Adult Clownfish can eat once a day but that is not recommended. You will want to feed your Clownfish twice a day if the fish is matured and 3-4times a day if the fish is still growing. You might prefer to break up their foods into smaller portions throughout the day to help balance out the fish’s health. However, you choose to schedule your Clownfish feeding, you will want to keep it consistent. Personally, I would try to create a feeding schedule using an excel sheet to make sure I didn’t neglect my Clownfish’s health.
I mentioned Clownfish will eat fish eggs but that does not include their own. Clownfish will protect and care for their own eggs up until they hatch. Once the Clownfish hatches, they are adults in the eyes of the parents and the newly hatched Clownfish are on their own. What this means is that the baby clownfish are at risk of being eaten by other tank mates or even their own parents.
Clownfish do not necessarily need an anemone to survive in your reef tank. Just like with their diet though, your Clownfish might not be at their best without this crucial partner in their life. Anemone and Clownfish provide many benefits to one another that can not be overlooked when designing your tank for Clownfish.
Anemone will help to give your Clownfish some protection and thus create for them a place where they feel safe. This safe space can also be a food source for your Clownfish since anemone waste is food for Clownfish.
If you care for your Clownfish properly, your little orange pals could live on average between 3-5 years in their tank. Don’t worry though, that is just an average and if you take good care of your Clownfish there is potential to live beyond that 5-year mark. Wild Clownfish can live up to 10 years in their natural habitat, and those are the standards that we strive for in our Clownfish care.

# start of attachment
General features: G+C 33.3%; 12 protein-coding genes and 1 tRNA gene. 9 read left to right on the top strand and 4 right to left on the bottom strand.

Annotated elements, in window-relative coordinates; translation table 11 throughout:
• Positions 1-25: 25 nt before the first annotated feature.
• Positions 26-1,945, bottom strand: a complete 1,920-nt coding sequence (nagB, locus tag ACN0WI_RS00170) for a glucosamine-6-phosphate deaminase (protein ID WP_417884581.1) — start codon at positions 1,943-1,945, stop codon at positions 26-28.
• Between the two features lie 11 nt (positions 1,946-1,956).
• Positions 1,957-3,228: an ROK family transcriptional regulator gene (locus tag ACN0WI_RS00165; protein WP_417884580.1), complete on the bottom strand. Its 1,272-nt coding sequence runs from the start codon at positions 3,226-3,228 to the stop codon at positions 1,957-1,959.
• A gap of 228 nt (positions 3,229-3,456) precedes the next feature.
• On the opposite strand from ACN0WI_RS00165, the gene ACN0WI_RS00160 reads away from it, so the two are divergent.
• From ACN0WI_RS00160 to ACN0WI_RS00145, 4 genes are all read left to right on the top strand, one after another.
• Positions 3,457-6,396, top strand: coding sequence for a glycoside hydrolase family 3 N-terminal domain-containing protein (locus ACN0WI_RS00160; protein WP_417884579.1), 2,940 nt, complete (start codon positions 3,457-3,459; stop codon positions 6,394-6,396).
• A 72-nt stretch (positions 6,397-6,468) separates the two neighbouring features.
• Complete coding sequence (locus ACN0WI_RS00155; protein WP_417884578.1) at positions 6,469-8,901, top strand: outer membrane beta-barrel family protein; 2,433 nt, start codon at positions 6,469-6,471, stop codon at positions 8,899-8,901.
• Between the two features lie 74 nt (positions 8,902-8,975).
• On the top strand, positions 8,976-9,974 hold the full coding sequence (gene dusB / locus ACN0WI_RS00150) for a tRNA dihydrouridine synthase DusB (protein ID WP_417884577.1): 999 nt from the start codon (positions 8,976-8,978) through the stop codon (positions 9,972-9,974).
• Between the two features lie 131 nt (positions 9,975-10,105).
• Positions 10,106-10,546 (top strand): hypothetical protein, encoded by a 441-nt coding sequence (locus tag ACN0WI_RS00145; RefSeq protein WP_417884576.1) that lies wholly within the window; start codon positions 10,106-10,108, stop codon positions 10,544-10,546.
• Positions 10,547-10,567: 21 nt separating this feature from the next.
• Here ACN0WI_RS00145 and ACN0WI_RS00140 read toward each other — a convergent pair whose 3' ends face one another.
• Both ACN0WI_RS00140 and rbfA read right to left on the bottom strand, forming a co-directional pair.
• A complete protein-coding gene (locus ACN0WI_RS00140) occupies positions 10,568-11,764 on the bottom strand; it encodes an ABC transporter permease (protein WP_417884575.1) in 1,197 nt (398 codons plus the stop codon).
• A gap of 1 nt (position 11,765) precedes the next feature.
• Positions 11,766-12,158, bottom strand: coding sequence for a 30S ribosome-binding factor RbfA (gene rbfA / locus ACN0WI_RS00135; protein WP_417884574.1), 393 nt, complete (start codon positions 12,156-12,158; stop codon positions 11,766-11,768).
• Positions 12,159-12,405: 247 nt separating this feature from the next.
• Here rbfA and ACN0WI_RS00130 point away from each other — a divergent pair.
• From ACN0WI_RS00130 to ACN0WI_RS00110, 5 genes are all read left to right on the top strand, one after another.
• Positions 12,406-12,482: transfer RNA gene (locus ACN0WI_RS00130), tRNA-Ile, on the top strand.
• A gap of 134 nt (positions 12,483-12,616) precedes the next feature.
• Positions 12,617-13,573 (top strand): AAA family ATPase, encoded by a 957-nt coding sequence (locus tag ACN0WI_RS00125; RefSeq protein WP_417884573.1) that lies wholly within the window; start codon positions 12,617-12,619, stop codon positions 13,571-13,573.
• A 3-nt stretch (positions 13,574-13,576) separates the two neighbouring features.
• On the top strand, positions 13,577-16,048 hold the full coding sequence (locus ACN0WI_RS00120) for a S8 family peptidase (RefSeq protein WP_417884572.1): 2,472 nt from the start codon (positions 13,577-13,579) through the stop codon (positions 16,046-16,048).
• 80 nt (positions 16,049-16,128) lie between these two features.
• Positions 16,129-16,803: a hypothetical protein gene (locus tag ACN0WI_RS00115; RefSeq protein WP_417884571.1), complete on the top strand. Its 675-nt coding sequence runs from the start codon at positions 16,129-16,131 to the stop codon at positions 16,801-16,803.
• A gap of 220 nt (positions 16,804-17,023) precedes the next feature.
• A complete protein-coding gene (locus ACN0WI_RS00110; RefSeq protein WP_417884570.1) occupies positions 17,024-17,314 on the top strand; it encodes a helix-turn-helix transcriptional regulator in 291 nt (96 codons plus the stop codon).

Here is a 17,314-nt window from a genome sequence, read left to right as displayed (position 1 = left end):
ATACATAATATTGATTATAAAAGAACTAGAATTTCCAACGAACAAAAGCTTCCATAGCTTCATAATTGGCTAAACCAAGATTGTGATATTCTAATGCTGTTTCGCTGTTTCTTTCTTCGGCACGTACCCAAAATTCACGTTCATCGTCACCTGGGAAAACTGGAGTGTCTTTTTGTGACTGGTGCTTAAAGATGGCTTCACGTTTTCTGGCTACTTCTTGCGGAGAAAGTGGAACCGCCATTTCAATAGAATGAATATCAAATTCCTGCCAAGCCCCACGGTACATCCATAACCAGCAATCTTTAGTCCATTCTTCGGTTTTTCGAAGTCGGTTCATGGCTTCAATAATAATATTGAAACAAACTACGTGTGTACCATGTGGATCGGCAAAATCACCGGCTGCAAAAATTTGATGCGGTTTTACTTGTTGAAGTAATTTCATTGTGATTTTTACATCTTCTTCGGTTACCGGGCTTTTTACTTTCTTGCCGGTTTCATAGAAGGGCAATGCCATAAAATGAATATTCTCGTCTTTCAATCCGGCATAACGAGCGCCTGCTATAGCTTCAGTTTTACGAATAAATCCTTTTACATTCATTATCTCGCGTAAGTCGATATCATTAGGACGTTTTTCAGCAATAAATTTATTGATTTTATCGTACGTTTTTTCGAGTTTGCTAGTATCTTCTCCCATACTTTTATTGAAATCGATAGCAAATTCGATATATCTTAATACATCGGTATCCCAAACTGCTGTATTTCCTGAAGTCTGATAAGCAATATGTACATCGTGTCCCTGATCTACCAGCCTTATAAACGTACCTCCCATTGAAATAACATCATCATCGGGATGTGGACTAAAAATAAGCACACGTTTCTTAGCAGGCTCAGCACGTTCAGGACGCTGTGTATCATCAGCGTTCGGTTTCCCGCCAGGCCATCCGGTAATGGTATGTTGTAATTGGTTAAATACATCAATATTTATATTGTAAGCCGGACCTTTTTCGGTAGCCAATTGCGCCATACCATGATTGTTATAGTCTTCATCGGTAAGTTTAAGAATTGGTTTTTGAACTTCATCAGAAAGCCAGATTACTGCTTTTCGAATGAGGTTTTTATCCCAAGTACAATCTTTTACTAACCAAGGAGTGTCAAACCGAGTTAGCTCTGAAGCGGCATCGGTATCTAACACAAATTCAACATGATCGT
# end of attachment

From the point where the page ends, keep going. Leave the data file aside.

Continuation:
You will want to keep in mind how many Clownfish and anemones are in your tank because, as we have discussed, Clownfish can be territorial. The last thing you want is to introduce a bunch of Clownfish to a tank only for them to fight over who gets to live in the anemone. Anemones have needs, too. Anemones require lots of light and excellent water conditions to thrive. When considering introducing an anemone into your tank make sure that you are thinking about how to best accommodate the anemone’s needs as well as your Clownfish’s needs.
Finally, some Clownfish prefer some types of anemones over others. I recommend reading upon which anemones are great to pair with which type of Clownfish. For the popular orange Clownfish (Ocellarisand Purcula), Magnificent Sea Anemone, and Giant Carpet Sea Anemone are both great pairing options.
Okay, your Clownfish is successfully fed but what else might need to live its best life? Here are just a few things to keep in mind as you care for your Clownfish.
Though Clownfish conservation status is not in direct threat of extinction, their habit’s homeostasis is at risk. Ocean acidification and coral reef habitats dying put Clownfish in a precarious situation. The need to conserve these environments is crucial for the future success of not just this species but many reef-dwelling fish.
Clownfish are a great starter fish due to their flexible diet and low care needs. You need to be consistent in your feeding schedule and cleaning of your tank. These small orange fish will add a nice splash of color to your aquarium and with much less upkeep than some other saltwater fish. Plus, the symbiotic relationship that they have with anemones can be a huge boost in the look of your aquarium.